• Warning Letters Begin Addressing FSMA Reinspection Fees
  • April 10, 2012 | Author: Ricardo Carvajal
  • Law Firm: Hyman, Phelps & McNamara, P.C. - Washington Office
  • Warning letters issued by FDA since late February provide an indication of the types of violations that could trigger reinspection fees under the authority provided by the Food Safety Modernization Act (“FSMA”).  As we noted in a prior blog posting, FSMA authorized FDA to collect fees for a reinspection after a previous inspection that was classified as Official Action Indicated (meaning that significant objectionable conditions or practices were found and regulatory action is warranted to address non-compliance), and where non-compliance was materially related to food safety requirements (meaning the food is adulterated under FDC Act § 402 or misbranded under § 403).

    Warning letters to firms subject to reinspection fees now include the following notice:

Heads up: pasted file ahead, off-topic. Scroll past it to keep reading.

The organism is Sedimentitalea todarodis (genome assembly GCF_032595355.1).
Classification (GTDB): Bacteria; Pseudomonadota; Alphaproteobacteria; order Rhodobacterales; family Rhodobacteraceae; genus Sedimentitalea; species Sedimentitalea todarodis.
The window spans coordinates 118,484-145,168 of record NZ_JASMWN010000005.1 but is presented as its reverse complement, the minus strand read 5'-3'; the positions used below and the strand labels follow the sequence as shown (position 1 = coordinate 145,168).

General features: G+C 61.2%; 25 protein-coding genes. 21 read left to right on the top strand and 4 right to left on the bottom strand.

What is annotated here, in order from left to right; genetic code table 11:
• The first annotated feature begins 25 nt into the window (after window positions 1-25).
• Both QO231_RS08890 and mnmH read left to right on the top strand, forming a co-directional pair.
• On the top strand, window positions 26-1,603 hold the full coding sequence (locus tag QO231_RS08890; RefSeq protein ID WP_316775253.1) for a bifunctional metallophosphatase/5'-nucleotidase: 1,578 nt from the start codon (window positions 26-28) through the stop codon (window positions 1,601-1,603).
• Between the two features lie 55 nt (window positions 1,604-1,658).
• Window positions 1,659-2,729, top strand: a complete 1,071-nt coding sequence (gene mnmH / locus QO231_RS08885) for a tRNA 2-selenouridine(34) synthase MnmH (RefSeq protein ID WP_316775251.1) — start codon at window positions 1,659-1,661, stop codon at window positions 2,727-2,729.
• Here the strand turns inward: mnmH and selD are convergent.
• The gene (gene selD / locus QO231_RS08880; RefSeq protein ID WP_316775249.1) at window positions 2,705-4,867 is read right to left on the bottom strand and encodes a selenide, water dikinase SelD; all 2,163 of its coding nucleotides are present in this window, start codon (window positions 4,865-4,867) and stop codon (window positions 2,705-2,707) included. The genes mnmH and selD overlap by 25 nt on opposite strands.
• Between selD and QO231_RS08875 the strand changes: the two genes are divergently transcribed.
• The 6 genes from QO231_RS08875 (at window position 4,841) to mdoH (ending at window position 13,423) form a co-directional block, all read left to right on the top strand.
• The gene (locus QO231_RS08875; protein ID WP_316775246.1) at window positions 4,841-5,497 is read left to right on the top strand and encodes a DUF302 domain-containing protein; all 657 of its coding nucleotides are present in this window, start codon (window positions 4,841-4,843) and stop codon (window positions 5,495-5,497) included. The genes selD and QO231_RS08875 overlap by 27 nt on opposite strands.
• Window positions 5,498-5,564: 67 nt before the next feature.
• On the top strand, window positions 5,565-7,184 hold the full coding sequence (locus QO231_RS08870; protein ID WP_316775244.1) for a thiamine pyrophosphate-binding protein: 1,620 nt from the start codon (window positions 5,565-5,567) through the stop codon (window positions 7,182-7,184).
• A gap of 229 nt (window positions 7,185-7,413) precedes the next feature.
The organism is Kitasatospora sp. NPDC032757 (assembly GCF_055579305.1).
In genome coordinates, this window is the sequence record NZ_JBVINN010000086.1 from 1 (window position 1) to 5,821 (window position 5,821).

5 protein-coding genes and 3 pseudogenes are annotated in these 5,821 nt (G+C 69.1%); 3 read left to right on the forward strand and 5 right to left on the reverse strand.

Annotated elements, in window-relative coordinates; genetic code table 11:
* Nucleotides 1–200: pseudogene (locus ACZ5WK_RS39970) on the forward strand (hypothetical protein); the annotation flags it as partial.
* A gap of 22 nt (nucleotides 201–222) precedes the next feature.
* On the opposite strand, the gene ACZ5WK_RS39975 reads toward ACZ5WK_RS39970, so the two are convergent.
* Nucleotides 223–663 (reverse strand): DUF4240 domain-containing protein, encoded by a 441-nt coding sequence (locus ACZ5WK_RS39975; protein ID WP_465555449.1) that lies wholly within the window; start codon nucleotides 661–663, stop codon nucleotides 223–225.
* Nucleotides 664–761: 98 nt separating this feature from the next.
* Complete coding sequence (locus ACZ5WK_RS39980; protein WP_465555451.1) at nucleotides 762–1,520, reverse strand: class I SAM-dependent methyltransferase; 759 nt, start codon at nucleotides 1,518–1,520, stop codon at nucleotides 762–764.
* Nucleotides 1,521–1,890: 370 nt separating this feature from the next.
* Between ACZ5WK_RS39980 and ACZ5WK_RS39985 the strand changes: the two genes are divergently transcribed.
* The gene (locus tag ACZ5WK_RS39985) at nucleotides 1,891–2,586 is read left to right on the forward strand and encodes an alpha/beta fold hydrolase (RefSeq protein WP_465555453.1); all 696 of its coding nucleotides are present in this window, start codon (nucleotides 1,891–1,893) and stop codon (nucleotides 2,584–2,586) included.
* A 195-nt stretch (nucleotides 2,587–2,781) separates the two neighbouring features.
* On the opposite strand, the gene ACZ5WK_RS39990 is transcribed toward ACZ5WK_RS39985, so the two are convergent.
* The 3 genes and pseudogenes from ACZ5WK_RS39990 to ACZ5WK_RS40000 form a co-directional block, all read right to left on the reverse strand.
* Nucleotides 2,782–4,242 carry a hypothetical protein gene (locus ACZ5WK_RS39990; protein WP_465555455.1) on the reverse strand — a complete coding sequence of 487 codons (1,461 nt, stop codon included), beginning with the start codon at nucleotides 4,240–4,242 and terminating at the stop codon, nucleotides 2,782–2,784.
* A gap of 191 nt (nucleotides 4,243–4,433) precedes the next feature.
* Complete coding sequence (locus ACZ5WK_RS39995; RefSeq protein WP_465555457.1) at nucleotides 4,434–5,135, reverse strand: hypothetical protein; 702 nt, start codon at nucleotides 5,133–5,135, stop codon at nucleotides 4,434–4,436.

Section 743 of the Act (21 U.S.C. § 379j-31) authorizes FDA to assess and collect fees to cover FDA's costs for certain activities, including costs related to re-inspection. A re-inspection is one or more inspections conducted subsequent to an inspection that identified non-compliance materially related to a food safety requirement of the Act, specifically to determine whether compliance has been achieved. Re-inspection-related costs means all expenses, including administrative expenses, incurred in connection with FDA's arranging, conducting, and evaluating the results of the re-inspection and assessing and collecting the re-inspection fees, 21 U.S.C. § 379j-31(a)(2)(B). For a domestic facility, FDA will assess and collect fees for re-inspection-related costs from the responsible party for the domestic facility. The inspection noted in this letter identified non-compliance materially related to a food safety requirement of the Act.  Accordingly, FDA may assess fees to cover any costs related to re-inspection.

    Thus far, the above notice has been included in warning letters issued for alleged violations of requirements applicable to seafood HACCP, acidified foods, food allergen labeling, animal drug residues, and sanitation and pest control.  Given the broad range of circumstances under which reinspection fees could be assessed, firms would be well advised to manage their inspections and follow-up corrective actions accordingly.